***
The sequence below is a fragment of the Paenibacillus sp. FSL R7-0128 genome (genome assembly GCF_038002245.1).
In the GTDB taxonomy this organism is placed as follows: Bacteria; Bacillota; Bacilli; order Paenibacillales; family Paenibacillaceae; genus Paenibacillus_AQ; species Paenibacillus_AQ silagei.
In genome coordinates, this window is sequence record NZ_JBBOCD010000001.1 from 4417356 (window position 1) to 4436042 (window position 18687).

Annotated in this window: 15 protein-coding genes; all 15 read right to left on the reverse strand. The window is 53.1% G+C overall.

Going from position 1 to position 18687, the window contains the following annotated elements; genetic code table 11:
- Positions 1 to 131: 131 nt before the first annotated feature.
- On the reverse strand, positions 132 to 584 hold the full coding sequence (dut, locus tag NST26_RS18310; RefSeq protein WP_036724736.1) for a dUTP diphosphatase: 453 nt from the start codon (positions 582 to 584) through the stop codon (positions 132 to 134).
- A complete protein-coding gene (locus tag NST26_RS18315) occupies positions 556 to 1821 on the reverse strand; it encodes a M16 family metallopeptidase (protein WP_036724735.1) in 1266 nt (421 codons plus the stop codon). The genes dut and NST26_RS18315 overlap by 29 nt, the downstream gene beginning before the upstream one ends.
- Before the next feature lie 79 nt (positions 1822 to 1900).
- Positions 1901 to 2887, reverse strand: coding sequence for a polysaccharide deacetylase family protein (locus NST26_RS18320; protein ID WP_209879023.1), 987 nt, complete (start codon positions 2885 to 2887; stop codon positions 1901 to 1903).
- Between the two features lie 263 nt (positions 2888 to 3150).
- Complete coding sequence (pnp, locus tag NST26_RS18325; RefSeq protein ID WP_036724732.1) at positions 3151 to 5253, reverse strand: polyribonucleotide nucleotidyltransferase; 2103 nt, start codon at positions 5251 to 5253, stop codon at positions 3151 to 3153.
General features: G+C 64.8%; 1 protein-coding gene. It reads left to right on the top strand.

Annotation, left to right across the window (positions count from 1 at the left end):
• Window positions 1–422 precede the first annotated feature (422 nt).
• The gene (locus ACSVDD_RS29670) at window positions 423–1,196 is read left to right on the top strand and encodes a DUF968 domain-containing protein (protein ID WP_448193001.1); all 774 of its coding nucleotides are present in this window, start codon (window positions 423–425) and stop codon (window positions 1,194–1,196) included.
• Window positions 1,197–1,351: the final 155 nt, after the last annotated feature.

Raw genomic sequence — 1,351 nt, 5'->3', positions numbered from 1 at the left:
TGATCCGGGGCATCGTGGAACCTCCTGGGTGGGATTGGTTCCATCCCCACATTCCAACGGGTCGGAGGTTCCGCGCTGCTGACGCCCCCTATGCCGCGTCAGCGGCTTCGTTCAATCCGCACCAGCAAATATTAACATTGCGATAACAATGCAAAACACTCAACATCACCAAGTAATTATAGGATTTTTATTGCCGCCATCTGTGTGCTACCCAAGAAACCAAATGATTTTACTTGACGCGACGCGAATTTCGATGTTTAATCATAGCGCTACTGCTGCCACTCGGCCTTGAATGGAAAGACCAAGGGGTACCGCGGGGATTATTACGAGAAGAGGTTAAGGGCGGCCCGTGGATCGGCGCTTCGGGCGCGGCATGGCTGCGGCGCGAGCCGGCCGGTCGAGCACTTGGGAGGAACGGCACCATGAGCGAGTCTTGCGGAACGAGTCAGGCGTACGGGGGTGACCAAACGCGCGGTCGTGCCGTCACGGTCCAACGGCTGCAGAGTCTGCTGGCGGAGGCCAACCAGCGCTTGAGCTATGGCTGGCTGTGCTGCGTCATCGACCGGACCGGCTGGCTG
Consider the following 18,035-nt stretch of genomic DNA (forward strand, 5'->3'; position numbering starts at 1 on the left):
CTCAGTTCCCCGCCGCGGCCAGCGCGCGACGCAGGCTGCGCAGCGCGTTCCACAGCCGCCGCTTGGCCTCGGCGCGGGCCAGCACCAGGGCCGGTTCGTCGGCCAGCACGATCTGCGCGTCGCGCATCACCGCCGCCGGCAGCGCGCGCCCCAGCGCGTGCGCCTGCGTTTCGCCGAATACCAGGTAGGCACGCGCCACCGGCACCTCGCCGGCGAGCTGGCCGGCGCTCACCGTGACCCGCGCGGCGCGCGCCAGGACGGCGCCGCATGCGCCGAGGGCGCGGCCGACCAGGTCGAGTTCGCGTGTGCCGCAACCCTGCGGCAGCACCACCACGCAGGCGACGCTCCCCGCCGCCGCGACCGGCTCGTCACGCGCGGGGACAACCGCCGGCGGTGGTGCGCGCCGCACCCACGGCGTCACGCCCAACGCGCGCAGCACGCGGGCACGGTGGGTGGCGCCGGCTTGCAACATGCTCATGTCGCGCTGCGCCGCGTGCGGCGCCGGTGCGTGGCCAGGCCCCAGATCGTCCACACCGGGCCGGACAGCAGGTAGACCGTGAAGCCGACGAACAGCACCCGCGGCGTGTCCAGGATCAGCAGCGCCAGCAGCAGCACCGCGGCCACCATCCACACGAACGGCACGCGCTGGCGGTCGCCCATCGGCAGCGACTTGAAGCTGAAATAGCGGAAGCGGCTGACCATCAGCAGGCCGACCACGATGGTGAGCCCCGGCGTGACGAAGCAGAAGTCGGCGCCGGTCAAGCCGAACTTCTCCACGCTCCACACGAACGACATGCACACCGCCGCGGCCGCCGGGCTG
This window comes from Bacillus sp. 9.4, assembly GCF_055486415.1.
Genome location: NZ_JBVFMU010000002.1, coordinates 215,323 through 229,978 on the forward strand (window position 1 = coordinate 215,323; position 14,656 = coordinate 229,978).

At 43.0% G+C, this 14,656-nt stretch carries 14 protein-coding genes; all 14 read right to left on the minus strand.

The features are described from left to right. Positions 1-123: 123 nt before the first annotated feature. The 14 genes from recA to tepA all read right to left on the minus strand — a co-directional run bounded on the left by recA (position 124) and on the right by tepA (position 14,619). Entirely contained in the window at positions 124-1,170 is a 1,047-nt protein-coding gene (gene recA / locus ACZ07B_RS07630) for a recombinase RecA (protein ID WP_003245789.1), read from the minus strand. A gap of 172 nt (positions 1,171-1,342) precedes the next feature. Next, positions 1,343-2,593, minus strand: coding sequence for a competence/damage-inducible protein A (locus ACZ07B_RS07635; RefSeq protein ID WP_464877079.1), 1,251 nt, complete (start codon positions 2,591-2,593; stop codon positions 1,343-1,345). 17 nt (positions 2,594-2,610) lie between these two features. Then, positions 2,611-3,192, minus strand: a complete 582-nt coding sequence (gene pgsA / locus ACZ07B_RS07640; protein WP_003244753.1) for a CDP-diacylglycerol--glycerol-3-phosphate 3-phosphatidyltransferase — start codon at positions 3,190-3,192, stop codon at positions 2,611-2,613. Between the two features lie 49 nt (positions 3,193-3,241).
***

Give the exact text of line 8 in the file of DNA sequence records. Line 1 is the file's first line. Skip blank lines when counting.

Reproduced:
- A complete protein-coding gene (locus tag NST26_RS18315) occupies positions 556 to 1821 on the reverse strand; it encodes a M16 family metallopeptidase (protein WP_036724735.1) in 1266 nt (421 codons plus the stop codon). The genes dut and NST26_RS18315 overlap by 29 nt, the downstream gene beginning before the upstream one ends.